> merge state from different (physical) devices. This just makes the actual
> device handling implementation trivial.
> It gets a bit more difficult if we want to have this per-seat though. Seat
> is a wayland concept so we could fold that in, but then you're leaking the
> seat configuration. So I'm not 100% sure we even want this, or whether we
> should just make sure it can be retrofitted in the future.

One option, that I think has been experimented with in terms of remote
desktoping, is to create new seats. I.e. a scripting client can
create its own seat, and create devices on that. This could be added to the
protocol already without requiring multiple seat support, by having a
GetDefaultSeat() thing that one creates devices from, and then maybe
add two optional methods: GetSeat(name) CreateNewSeat() for the other

> == Use for testing ==
> Came up several times, I'm not yet convinced this is a good compositor testing
> interface beyond basic input. A good testing interface likely requires
> something more compositor-specific where more of the window state is made
> available. But it could work as an interim solution.

I suppose it could alreay be useful for fullscreen application testing,
where the position is guaranteed.

> == Input coordinate handling ==
> Keys and mouse buttons are trivial unless we want custom focus (we don't).
> Relative coordinates are ok too, absolute ones are trickier because they
> rely on screen layout not available to the client.
> So the specification needs to include a behaviour we can stick to forever,
> something like "in pixels as measured from the logical top-left of the
> top-left-most screen" etc. Not difficult per se, but this stuff is usually
> prone to corner-case unhappiness.

Does this mean we'd need to add introspection type of API to get the
output layout? Otherwise it'd be hard to script "click bottom right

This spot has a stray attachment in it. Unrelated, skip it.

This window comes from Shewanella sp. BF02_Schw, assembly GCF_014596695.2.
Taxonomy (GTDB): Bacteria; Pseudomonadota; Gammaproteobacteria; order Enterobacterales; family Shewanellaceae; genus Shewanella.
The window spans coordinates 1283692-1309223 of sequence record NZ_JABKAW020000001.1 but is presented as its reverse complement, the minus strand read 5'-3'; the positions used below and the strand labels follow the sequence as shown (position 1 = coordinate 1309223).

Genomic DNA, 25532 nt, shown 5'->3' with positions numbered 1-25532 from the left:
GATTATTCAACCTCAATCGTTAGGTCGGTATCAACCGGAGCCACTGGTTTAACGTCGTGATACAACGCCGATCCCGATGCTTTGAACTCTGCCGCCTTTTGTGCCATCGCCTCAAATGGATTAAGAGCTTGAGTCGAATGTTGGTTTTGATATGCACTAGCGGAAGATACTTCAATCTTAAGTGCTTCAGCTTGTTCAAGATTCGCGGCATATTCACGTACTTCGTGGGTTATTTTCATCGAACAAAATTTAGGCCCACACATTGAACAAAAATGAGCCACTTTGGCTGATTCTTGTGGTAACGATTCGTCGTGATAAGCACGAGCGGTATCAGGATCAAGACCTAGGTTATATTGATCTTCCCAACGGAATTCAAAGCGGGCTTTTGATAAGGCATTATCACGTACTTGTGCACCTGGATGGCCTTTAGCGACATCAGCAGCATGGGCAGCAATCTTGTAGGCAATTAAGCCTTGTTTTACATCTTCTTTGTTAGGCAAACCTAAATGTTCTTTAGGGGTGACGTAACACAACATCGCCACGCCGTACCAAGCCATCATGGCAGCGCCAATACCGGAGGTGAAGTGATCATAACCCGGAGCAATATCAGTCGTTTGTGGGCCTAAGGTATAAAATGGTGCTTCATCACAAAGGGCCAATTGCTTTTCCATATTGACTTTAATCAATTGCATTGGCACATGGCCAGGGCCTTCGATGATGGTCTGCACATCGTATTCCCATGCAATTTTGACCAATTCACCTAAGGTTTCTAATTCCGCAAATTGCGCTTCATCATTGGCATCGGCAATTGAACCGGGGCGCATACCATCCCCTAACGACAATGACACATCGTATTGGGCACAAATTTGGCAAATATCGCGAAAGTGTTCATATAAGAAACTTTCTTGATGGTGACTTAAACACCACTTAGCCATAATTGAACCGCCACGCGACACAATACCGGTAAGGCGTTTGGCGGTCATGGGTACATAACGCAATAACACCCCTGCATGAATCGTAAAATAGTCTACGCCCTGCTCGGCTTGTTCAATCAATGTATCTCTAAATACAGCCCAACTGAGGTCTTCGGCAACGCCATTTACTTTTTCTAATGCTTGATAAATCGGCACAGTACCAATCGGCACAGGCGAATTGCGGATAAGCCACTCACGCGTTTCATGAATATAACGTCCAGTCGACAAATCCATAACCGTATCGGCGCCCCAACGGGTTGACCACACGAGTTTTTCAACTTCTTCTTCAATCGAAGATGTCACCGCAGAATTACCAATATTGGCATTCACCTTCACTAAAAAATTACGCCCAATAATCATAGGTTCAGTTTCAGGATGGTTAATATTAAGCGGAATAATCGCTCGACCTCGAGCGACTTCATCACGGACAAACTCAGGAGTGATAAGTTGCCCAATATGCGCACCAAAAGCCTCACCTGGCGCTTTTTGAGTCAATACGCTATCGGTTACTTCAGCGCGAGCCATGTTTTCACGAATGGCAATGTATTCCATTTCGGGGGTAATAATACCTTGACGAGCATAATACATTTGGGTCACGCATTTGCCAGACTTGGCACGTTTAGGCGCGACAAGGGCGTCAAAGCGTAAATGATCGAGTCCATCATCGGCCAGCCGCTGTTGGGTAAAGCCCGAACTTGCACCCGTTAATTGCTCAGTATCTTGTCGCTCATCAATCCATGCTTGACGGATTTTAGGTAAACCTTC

corner" etc.

> == Input coordinate filtering ==
> One use-case that was mentioned to me was effectively "intercept button X
> and send key events 'abc' instead". This is not possible with the current
> proposal and I'm not sure it can be without going overboard with
> specifications. It *may* be possible to provide some global hotkey hooks I
> have not come up with a good solution to that.
> == Window management ==
> This is beyond the current suggestion but also where it gets both
> interesting and difficult.
> I have a sample org.freedesktop.WoodoTool.Desktop interface that would send
> Edge signals to clients. The compositor decides when these are triggered,
> the client can react to these things with custom commmands.
> But this is where we get into the proper scripting territory and that's also
> where the opinions will diverge quite quickly.
> For example, xdotool supports things like "search for window with name 'foo'
> and activate it". Implementing this is ... tricky. Now we need some
> definition of what a window classifies as and how windows are sorted within
> a process - compare multiple GIMP windows with multiple gnome-terminal
> windows for example. Not specifying exactly what order we return leaves us
> open to behavioural dependencies which may break in the future.

It's especially tricky since this API would deal with multiple window
systems at the same time, while hopefully making that opaque to the
scripting client. There are some similarities between Wayland and X11
(e.g. WM_CLASS and xdg shell app id), and probalby Mir too, but X11
being X11, I suspect there might wierd scenarios with interesting window
combinations making up a real window.


> In other words, an interface to search for windows of a given application
> is technically feasable but extremly hard to get right.
> Anyway, with the separation of interfaces this is not something we need in
> the first iterations. But one legitimate question is whether just an
> implementation for virtual input devices is sufficient or whether it's
> largely pointless without any additional window-management capabilities.
> == Implementation ==
> Because of what it does, there is no real code-sharing between compositors -
> they would just use their own intrastructure to hook to the dbus interface
> and create virtual devices. On the client-side it's much the same thing,
> binding to dbus is trivial.
> So 99% of the work here would be to define the interface and get everyone to
> agree on it.
> Any comments or suggestions?
> Cheers,
>   Peter